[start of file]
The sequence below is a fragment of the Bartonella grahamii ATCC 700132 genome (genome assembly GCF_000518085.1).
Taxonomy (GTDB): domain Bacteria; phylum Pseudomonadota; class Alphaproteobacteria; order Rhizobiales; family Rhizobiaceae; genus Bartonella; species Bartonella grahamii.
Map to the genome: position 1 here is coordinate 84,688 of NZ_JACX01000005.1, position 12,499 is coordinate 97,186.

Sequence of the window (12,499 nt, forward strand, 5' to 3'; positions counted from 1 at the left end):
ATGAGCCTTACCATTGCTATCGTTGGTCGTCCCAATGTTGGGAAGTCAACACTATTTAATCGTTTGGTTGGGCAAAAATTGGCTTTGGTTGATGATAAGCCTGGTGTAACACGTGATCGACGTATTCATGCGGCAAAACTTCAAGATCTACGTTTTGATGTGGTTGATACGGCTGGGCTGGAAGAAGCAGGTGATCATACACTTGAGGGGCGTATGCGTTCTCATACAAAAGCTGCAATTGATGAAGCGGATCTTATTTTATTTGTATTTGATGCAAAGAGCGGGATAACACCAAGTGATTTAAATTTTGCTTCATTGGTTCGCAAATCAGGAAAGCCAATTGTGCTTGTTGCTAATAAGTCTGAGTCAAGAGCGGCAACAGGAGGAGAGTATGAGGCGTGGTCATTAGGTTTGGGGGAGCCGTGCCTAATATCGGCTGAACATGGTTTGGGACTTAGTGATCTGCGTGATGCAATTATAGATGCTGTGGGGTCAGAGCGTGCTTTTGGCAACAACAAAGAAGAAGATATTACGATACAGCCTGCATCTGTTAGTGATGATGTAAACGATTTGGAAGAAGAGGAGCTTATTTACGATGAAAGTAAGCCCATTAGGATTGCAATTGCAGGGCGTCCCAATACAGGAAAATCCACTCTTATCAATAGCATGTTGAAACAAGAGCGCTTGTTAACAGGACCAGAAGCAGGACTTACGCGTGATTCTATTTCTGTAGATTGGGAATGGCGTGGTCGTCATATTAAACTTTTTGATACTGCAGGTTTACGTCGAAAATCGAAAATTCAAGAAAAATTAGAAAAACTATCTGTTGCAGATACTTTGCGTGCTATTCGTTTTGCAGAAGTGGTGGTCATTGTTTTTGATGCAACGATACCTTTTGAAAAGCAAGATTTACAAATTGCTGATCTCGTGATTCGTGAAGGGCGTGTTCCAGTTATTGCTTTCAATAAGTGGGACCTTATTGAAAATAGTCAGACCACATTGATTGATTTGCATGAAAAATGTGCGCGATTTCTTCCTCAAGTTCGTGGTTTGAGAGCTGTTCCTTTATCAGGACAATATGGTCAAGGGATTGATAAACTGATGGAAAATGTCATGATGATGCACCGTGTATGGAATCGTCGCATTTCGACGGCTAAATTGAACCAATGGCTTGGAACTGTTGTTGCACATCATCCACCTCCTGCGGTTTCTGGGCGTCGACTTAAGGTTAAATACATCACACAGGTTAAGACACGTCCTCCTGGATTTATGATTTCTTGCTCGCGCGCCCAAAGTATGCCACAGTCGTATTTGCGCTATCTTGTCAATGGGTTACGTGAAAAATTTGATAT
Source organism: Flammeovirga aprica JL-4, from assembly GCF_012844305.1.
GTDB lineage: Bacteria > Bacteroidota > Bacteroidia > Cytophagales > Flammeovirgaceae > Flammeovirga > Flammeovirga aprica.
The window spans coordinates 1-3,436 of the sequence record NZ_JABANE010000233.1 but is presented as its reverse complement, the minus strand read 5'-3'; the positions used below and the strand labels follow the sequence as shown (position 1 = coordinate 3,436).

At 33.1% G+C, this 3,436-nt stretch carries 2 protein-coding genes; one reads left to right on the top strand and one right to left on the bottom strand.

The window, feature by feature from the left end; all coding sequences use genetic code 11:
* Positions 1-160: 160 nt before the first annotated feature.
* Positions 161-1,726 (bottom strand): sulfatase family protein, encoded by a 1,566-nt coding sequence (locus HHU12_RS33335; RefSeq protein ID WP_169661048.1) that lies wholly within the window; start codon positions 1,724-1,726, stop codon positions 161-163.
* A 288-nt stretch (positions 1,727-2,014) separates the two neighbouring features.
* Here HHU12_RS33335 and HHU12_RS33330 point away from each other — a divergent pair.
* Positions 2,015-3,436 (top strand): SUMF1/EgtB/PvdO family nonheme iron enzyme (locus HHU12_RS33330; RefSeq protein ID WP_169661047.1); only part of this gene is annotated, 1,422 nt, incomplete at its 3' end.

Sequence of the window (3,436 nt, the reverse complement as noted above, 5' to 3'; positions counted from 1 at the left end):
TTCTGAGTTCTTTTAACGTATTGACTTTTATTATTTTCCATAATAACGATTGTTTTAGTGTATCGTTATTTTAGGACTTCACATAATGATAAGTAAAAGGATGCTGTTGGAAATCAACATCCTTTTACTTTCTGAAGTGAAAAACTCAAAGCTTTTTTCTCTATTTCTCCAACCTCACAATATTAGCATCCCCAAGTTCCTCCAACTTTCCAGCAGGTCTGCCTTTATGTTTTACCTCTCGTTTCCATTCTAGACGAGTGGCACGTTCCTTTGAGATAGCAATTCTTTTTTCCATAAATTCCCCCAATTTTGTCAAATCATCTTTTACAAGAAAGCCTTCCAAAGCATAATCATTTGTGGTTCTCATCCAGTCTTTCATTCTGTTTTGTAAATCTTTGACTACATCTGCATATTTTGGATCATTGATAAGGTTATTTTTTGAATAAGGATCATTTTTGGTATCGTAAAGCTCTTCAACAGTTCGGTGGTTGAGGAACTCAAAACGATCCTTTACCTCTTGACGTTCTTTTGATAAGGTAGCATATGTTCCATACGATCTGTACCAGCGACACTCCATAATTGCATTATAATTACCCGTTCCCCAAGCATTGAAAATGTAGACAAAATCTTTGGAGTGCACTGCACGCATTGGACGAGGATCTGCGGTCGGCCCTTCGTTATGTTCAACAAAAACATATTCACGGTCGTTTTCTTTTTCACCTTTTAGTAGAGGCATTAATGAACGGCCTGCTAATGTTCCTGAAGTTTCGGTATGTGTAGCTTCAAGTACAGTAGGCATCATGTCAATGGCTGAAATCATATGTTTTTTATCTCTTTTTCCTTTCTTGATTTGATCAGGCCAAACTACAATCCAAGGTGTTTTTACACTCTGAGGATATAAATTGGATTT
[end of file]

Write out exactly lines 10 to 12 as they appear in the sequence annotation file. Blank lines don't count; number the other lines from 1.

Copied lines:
The window, feature by feature from the left end; all coding sequences use genetic code 11:
* Positions 1-160: 160 nt before the first annotated feature.
* Positions 161-1,726 (bottom strand): sulfatase family protein, encoded by a 1,566-nt coding sequence (locus HHU12_RS33335; RefSeq protein ID WP_169661048.1) that lies wholly within the window; start codon positions 1,724-1,726, stop codon positions 161-163.